Mr. Bounderby informs Mrs. Sparsit that he will have to be away from home for three to four days on business. Mrs. Sparsit then invites Tom over to her place for lunch that day, and learns that Tom is to meet Mr. Harthouse at the train station that night. She asks him to tell Louisa that she will not pay her usual visit to the Bounderbys that night, as she feels ill. In truth, Mrs. Sparsit has been watching the relationship between Louisa and Mr. Harthouse progress (though nothing definitive has happened yet), and suspects that tonight, with Bounderby away, the two of them will have a rendezvous.
Mrs. Sparsit's craftiness reveals the other side of the spectrum of femininity: a jealous desire to revenge herself upon the woman who took her place at Mr. Bounderby's side. Mrs. Sparsit not only suspects Harthouse's intentions, she tries to push them along by not going to the house herself—she is trying to invisibly push Louisa down that staircase.
That night, she spies on Tom at the train station, and seeing him waiting impatiently for Harthouse at the train station without Harthouse appearing, she instantly suspects that Tom's appointment is a ploy to keep him away from Bounderby's house, and rushes there.
As the night progresses, Sparsit seems to descend from the comical and mean-spirited to the ridiculous and almost demonic. Here she resorts to spying, then rushes off when she learns what she wants to know.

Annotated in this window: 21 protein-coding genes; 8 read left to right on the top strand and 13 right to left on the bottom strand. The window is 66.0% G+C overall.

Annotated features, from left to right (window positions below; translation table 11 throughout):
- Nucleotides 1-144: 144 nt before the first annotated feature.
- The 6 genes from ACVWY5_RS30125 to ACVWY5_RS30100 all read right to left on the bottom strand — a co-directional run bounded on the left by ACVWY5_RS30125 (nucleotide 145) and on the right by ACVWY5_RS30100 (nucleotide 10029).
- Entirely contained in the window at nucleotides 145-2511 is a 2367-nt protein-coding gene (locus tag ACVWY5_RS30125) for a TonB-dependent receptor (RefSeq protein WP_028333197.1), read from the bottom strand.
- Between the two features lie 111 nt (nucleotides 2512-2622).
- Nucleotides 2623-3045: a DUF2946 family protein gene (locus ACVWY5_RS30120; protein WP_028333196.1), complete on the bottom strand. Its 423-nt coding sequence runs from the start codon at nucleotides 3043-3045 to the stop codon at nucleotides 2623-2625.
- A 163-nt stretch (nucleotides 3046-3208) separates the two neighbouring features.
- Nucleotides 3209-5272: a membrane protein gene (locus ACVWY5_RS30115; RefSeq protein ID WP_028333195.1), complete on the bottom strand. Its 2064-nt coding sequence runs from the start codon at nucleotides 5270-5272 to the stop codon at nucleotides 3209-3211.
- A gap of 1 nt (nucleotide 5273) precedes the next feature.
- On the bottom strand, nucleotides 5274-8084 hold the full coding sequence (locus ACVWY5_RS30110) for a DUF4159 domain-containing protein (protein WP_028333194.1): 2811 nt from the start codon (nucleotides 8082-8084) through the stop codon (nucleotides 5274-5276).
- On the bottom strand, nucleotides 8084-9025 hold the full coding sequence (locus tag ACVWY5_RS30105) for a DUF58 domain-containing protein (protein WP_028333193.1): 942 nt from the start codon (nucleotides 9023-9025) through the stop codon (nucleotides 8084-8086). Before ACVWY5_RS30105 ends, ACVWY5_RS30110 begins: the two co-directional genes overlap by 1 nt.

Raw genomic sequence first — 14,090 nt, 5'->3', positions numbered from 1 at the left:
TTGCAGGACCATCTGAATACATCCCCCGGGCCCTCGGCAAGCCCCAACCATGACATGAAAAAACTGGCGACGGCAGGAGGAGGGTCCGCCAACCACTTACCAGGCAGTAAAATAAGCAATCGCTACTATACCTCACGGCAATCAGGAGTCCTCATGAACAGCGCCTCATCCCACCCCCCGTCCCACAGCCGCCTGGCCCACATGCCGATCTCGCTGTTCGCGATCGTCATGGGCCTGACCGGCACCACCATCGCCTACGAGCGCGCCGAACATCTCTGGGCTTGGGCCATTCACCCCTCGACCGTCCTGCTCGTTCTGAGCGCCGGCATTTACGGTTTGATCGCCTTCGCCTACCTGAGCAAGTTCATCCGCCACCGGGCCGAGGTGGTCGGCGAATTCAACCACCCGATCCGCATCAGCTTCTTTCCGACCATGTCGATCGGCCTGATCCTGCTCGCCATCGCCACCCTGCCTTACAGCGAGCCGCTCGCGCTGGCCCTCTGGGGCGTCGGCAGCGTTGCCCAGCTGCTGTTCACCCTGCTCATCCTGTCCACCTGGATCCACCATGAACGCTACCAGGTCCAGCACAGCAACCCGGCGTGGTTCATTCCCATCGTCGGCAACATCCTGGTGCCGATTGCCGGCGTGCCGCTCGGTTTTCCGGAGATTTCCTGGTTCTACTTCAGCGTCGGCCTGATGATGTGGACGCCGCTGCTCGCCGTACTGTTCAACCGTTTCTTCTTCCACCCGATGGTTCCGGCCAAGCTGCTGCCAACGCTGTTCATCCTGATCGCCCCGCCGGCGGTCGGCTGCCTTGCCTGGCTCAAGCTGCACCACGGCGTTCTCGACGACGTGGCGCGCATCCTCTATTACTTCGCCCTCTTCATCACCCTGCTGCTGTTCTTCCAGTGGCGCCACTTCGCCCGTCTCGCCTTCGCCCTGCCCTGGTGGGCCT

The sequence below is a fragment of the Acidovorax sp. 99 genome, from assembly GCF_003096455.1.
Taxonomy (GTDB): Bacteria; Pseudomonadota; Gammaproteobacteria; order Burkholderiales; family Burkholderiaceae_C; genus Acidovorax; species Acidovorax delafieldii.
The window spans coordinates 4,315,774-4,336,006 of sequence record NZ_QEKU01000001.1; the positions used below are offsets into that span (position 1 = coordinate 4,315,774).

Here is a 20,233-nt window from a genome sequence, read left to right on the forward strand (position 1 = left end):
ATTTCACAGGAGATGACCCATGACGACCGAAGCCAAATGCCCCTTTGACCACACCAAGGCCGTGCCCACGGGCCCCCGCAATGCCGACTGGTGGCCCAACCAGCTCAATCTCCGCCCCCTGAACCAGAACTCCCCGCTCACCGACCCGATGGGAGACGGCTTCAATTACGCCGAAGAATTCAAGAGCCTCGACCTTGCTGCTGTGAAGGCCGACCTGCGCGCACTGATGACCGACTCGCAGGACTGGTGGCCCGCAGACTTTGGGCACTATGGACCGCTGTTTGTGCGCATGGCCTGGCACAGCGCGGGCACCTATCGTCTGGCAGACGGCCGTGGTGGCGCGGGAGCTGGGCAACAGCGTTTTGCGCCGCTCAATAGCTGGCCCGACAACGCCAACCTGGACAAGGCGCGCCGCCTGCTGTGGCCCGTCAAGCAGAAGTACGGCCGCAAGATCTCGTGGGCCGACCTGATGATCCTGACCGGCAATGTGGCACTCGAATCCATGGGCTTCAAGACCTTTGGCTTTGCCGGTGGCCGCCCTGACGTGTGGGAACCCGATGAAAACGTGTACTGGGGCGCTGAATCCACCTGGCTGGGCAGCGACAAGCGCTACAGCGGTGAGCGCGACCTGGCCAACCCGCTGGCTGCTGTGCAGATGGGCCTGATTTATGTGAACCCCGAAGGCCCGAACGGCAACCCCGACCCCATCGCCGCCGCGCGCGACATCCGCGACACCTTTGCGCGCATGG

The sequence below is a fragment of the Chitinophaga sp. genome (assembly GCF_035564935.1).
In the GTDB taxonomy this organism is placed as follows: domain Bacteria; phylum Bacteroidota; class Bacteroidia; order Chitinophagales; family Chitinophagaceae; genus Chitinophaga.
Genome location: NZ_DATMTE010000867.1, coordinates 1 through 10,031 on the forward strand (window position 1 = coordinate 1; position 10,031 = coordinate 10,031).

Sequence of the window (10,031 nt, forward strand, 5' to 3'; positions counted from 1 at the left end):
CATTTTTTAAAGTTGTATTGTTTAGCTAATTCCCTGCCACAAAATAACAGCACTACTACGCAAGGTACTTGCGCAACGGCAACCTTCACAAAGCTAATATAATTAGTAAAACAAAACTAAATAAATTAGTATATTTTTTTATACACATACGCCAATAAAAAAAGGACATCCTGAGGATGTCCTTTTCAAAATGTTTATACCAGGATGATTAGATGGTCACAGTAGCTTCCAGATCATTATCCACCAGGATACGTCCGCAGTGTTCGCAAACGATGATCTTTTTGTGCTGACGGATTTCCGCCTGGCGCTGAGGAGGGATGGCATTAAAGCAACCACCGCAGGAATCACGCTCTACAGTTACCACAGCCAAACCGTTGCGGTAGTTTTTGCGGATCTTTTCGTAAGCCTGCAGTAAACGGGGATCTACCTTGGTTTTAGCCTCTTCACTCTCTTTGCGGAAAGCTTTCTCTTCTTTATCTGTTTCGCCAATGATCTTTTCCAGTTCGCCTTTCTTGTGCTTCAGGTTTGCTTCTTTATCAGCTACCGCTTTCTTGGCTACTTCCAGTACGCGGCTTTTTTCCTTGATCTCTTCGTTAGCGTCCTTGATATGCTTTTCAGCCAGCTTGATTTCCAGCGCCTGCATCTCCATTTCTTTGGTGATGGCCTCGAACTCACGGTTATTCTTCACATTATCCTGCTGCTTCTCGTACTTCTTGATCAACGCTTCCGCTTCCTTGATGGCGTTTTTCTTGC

Almost breathless with delight at the thought that this might be the night of Louisa's ruin, she creeps through the woods around the Bounderby house. Sure enough, she is rewarded by the sight of Mr. Harthouse passionately professing his love for Louisa. Louisa orders him to leave her; but he refuses. Finally, Louisa agrees to meet him elsewhere later that night—but Mrs. Sparsit can't quite hear the location because it has begun to rain heavily. She has also absolutely ruined her dress by lying in the woods while spying on them.
Louisa is not so unprincipled as Tom. Though she thinks she and Harthouse are alone, she steadfastly refuses to succumb to Harthouse's adulterous advances…at least for the present. Mrs. Sparsit, in her ruined dress and desperate desire to see Louisa ruined in order to regain her former position, cuts a vicious yet ridiculous figure.
Mr. Harthouse leaves, and Louisa goes back to the house, only to set out again after a short time for the railroad. Mrs. Sparsit follows her and, guessing her destination to be Coketown, discretely boards the train after her. Both get out of the train at Coketown, but in a moment of distraction, Mrs. Sparsit loses sight of Louisa and cannot tell where she has gone. Weeping bitter tears of frustration, Mrs. Sparsit is left in the train station, absolutely soaked to the skin with all her clothes ruined from her adventures: a sorry sight indeed.
In her eagerness to see the downfall of a fellow woman (and one who ought to be pitied), Mrs. Sparsit loses all dignity. She is in this moment more clownish than Signore Jupe ever was. Meanwhile, Louisa appears to be headed toward her rendezvous with Harthouse, appears to be heading toward an encounter that will ruin her reputation and place in society…